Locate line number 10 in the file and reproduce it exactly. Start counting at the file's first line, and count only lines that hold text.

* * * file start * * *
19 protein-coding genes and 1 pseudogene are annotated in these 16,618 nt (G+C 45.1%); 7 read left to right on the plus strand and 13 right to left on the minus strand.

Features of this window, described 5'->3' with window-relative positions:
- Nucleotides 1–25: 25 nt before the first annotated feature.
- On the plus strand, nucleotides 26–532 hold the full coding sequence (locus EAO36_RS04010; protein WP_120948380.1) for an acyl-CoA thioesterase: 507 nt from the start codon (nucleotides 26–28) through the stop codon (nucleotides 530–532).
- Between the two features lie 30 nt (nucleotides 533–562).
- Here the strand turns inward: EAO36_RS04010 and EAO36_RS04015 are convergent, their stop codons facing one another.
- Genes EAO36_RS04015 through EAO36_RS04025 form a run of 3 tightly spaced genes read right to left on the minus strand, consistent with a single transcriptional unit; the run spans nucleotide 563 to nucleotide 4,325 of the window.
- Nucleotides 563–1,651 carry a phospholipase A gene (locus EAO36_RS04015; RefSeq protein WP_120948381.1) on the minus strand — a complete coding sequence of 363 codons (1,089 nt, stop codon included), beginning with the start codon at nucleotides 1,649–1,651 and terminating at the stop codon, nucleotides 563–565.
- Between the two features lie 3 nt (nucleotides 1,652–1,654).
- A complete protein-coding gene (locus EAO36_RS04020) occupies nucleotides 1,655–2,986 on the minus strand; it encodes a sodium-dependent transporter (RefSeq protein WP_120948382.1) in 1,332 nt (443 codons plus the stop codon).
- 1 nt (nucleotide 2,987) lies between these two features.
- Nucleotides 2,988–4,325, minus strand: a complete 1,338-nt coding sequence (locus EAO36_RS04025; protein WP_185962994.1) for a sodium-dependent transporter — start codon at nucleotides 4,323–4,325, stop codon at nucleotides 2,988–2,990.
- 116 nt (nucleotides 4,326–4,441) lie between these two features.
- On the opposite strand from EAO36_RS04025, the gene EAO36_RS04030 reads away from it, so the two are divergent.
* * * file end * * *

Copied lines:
- A complete protein-coding gene (locus EAO36_RS04020) occupies nucleotides 1,655–2,986 on the minus strand; it encodes a sodium-dependent transporter (RefSeq protein WP_120948382.1) in 1,332 nt (443 codons plus the stop codon).